British Open 2012: 5 Greatest Finishes in Open History
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The Open Championship has given us some very memorable moments over the years.
Jean Van de Velde's total collapse on the 72nd hole in 1999, John Daly winning a four hole playoff over Constantino Rocca in 1995, and Sergio Garcia's near miss in 2007, to name just a few.
Here is a list of some of the more dramatic finishes in Open Championship History.
1977 Jack Nicklaus and Tom Watson "Duel in the Sun"
Nicklaus and Watson battled for four days at Turnberry in 1977
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Heading into the 1977 Open Championship held at Turnberry Jack Nicklaus had already won two Claret Jugs and Tom Watson had one.
Tom Watson won his first Open Championship in 1975 at Carnoustie.
Jack Nicklaus was at the height of his powers and dominated the golf world.
He had won the Open Championship in 1966 at Muirfield and at St. Andrews in 1970.
In 1977 Tom Watson was 27 years old and was not yet the player that became golf's leading player from 1978 to 1982.
Jack and Tom were paired together over the first two rounds and both shot identical 68-70 and were two under par after 36 holes.
They were paired together for the third round and again both men shot 65 to tie for the 54 hole lead at seven-under par and three shots clear of the rest of the field.
This set up the final round showdown.
Watson shot a second consecutive 65 to best Nicklaus by one shot to claim his second Claret Jug.
It was a classic battle of two giants and neither man blinked.
The difference proved to be Watson's birdie on the par-five 71st hole when Nicklaus could only manage a par.
Padraig Harrington and Sergio Garcia 2007
Padraig Harrington won a playoff in 2007
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Sergio Garcia shot 65-71-68 and led the first three rounds of the 2007 Open Championship at Carnoustie.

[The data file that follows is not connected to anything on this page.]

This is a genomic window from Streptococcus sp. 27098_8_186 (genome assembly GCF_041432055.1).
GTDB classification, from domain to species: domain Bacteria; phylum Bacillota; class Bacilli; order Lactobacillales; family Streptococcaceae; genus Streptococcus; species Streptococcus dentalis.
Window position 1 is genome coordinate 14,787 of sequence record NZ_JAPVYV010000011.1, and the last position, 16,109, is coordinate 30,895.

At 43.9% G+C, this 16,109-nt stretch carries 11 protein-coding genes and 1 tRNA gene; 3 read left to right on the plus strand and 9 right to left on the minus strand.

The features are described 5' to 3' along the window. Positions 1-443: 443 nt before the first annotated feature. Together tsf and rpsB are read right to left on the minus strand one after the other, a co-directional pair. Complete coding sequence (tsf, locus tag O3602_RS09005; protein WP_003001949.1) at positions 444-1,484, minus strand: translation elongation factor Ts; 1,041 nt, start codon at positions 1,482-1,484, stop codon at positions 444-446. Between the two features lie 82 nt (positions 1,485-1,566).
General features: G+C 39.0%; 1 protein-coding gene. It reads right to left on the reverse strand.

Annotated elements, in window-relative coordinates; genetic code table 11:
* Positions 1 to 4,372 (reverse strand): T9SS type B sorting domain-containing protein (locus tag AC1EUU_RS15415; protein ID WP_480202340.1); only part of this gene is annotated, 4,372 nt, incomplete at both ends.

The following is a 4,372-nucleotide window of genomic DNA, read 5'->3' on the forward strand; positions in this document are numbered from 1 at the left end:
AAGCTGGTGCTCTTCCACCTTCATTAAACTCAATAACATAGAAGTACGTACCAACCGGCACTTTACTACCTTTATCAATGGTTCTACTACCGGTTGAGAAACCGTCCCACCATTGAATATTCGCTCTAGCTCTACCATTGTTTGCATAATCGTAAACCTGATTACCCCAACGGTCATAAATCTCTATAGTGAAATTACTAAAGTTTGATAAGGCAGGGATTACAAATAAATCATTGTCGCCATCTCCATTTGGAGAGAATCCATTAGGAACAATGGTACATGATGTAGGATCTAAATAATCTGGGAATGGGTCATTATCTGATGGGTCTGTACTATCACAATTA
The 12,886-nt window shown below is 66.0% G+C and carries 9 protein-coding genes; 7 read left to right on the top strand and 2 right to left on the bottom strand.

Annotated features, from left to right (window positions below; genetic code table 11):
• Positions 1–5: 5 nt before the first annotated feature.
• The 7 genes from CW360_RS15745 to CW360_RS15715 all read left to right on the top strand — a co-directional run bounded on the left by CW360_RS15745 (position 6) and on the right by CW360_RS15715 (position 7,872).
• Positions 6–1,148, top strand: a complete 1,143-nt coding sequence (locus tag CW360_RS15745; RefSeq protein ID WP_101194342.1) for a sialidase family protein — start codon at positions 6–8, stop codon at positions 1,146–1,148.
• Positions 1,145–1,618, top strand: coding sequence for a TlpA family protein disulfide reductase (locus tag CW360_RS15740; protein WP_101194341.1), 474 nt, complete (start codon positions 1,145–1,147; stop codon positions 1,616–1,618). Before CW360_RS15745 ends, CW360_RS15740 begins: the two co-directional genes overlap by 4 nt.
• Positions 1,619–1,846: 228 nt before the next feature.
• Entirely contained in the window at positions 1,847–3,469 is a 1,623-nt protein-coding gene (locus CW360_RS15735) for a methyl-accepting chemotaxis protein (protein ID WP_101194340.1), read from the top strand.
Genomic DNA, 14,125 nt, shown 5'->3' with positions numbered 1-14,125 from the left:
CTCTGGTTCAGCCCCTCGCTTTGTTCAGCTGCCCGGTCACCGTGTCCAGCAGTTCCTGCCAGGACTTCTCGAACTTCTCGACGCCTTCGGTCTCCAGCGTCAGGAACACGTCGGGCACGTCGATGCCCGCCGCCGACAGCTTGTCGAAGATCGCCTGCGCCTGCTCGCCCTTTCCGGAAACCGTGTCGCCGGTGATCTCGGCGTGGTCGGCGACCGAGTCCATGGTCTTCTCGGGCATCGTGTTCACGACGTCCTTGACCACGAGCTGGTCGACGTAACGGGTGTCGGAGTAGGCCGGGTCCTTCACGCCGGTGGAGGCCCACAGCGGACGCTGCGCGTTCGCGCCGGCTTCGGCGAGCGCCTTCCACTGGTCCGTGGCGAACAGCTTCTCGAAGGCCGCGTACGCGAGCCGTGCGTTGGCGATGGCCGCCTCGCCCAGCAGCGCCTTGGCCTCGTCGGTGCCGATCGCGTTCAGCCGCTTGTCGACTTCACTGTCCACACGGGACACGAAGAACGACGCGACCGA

At nine-under par he took a three-shot lead over Steve Stricker and a six-shot lead over seven other players including Padraig Harrington into the final round.
It seemed that the stars were aligned for Sergio to finally get his first major championship.
He had played brilliantly all week and just needed to post a respectable round on Sunday and accept the Claret Jug.
Harrington turned in a four-under 67 in the final round but Garcia still had a one shot lead standing on the 18th tee.
He found a bunker on his approach and left his sand shot 10 feet from the hole.
His par putt lipped out and his bogey tied him with Harrington after regulation play.
Padraig shot 3-3-4-5=15 for the four hole aggregate playoff and Sergio shot 5-3-4-4=16 to lose by one shot.
It was a telling blow for the Spaniard and he has not been the same golfer since.
For Harrington it was the first of his three major championships as he won the 2008 Open and the 2008 PGA Championships.
John Daly 1995
John Daly beat Constantino Rocca in a playoff at the Old Course
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John Daly had become an American Folk Hero with his storybook win at the PGA Championship in 1991.
He was a rookie that only got into the PGA as an alternate at the last minute and completely blitzed the field with his long drives, and precise iron play.
Daly fired a first round 67 at the 1995 Open Championship at St. Andrews. He added a 71 in the second round and was tied for the 36 hole lead at six-under par.
Long John stumbled slightly on Saturday posting a one-over 73 and falling four shots behind leader Michael Campbell.